THE CHILDREN WERE BORN IN ARIZONA. BOTH PARENTS AND CHILDREN MOVED TO GA 8 MONTHS AGO. MOTHER LEFT TO ARIZONA LEFT KIDS WITH FATHER HAS BEEN GONE FOR TWO WEEKS FATHER WANTS TO FILE TEMPORARY CUSTODY HE LYING TO ATTORNEY STATES MOTHER ABONDEND THE CHILDREN. FATHER HAS NOT LEGITIMIZED OR ESTABLISHED PATERNITY.
A father can request custody (temporary or permanent) of a child born out of wedlock. He would do so by filing an action for legitimation and requesting the custody therein. If the children are in his physical custody and control at the time that the petition is filed, he can likely be granted temporary custody while the matter is pending.
Your statement about the father "lying to attorney" makes your question a bit confusing. If there are other details relevant to your case, you should consider speaking directly with a local attorney about your rights and options.
~ Kem Eyo
The above answer is a general explanation of legal rights and procedures. It does not constitute legal advice. Nor does it establish an attorney-client relationship between the individual posting the question and the attorney providing the answer.
The father can file an action for legitimation and custody and seek temporary and permanent custody or parenting time with the children - and child support.
When a Court rules on a legitimation petition presented by a putative biological father, he or she must first determine whether the father has abandoned his opportunity interest - meaning his opportunity to develop a relationship with the children. In this instance, it sounds as if the father has maintained a relationship with the children. If the Court concludes that the father has abandoned his opportunity interest, then such a finding is sufficient to end the court's inquiry and justifies the denial of the petition for legitimation. If the Court finds to the contrary - that the father has not abandoned his opportunity interest, then the next step is for the Court to determine whether the legitimation is in the children's best interest.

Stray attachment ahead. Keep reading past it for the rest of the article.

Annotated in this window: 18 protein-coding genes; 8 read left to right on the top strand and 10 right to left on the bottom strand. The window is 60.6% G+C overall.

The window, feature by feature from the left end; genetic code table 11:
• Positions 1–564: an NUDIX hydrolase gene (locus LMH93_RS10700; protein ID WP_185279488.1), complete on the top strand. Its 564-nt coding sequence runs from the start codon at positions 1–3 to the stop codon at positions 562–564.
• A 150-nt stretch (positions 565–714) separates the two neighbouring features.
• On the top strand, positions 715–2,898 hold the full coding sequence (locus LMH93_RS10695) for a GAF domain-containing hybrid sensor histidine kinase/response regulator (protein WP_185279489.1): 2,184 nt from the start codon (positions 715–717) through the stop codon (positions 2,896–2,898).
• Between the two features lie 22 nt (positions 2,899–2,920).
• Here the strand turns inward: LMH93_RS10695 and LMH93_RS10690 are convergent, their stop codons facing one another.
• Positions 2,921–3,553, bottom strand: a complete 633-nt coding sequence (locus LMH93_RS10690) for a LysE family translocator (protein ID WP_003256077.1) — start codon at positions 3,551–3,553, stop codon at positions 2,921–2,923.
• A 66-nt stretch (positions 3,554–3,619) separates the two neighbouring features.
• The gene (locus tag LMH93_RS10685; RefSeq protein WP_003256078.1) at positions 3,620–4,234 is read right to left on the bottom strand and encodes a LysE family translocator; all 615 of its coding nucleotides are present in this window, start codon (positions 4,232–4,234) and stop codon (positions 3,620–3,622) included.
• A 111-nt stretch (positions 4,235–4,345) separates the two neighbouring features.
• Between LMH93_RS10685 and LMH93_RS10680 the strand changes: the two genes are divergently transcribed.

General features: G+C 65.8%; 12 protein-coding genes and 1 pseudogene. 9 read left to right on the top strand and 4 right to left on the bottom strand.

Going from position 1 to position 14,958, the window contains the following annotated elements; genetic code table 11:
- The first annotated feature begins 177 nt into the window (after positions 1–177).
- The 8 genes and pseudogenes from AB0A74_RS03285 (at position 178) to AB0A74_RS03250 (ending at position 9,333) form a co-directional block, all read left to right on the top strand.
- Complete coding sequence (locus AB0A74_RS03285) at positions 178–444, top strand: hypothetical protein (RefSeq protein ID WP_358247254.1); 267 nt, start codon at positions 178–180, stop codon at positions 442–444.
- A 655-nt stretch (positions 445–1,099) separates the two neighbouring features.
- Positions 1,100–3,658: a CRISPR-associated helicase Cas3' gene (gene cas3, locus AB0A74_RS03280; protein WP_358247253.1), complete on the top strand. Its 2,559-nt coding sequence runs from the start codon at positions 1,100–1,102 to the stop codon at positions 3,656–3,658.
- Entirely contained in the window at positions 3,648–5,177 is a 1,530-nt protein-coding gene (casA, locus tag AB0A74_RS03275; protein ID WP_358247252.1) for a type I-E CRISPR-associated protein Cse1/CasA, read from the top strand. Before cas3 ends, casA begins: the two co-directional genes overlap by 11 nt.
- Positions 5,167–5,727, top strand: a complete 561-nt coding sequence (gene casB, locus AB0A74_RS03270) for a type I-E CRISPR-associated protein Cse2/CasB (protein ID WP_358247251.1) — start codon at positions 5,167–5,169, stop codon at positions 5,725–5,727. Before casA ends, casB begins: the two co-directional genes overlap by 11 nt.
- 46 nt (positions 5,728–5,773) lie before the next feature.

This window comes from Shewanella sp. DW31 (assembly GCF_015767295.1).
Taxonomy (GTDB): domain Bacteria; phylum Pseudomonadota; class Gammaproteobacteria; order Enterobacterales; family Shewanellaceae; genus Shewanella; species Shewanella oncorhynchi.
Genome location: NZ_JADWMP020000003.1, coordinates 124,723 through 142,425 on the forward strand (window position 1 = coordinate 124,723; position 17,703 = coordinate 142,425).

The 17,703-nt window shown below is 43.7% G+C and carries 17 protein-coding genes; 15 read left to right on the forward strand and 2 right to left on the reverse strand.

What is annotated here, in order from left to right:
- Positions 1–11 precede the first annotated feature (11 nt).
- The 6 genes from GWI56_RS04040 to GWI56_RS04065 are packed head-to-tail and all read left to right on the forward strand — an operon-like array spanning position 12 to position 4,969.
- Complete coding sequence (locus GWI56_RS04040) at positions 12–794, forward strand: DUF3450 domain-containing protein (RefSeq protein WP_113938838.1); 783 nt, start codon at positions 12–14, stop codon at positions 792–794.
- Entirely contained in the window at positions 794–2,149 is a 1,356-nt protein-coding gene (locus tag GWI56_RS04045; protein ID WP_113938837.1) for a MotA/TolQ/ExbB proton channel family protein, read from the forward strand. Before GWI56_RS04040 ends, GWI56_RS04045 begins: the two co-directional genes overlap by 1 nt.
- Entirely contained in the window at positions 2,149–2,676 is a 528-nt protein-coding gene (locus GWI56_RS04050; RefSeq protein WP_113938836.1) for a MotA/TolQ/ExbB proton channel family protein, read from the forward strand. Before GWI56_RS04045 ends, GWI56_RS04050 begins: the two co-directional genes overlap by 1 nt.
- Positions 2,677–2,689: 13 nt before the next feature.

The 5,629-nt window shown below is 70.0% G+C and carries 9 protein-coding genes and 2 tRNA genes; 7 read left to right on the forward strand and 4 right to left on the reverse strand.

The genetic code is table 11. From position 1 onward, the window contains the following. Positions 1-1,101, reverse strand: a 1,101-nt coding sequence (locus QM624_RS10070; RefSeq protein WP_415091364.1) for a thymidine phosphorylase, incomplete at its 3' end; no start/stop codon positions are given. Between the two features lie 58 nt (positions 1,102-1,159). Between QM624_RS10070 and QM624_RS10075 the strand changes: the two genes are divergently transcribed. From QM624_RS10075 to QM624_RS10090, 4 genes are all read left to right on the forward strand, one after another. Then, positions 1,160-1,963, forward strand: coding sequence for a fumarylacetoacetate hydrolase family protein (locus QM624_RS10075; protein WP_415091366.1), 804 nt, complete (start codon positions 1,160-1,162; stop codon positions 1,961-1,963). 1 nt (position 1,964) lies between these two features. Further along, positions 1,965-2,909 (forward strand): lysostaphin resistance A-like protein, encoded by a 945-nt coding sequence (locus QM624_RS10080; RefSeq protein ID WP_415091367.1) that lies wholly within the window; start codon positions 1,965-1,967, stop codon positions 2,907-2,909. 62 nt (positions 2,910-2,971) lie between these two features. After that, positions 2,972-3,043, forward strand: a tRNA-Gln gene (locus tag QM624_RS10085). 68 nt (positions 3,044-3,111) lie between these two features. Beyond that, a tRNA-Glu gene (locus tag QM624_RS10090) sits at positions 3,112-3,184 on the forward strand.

If the Court determines that the answer to the last question is in the affirmative - that it is in the children's best interest that the legitmation be granted, then the Court will next look at the issue of custody / parenting time, specifically 1) physical custody (with whom the children will live primarily and with whom they will visit - or if the parents will have shared custody) and 2) legal custody (who will make decisions concerning the children's medical care and treatment, education, religious upbringing, and extracurricular activities (or whether the parents will have joint legal custody and endeavor to arrive at mutual decisions concerning the children - in which case one parent is typically designated with the authority to make the ultimate decision in the event of a stalemate on a matter of legal custody.
On a temporary basis, the Court may be inclined to maintain the status quo, especially if the children are getting to school, arriving timely, their medical needs are being met, and if they are otherwise doing well in their father's primary care. On a permanent basis, the Court will grant an award of custody after hearing all the evidence and based on what he or she believes to be in the children's best interest. You would be wise to consult with an attorney. Best to you.
This answer is offered for informational purposes only. It is not offered as nor does it constitute legal advice. This answer does not constitute an attorney-client relationship. Do not rely on this answer in prosecuting or defending against any criminal or civil legal action. Speak to an attorney in your area about how to protect yourself and your interests.
As Augusta, GA family law attorneys, we at The Goolsby Law Firm, LLC generally recommend that you consult with an attorney ASAP about filing a legitimation action in which you seek custody of your children, among other things. Good luck.
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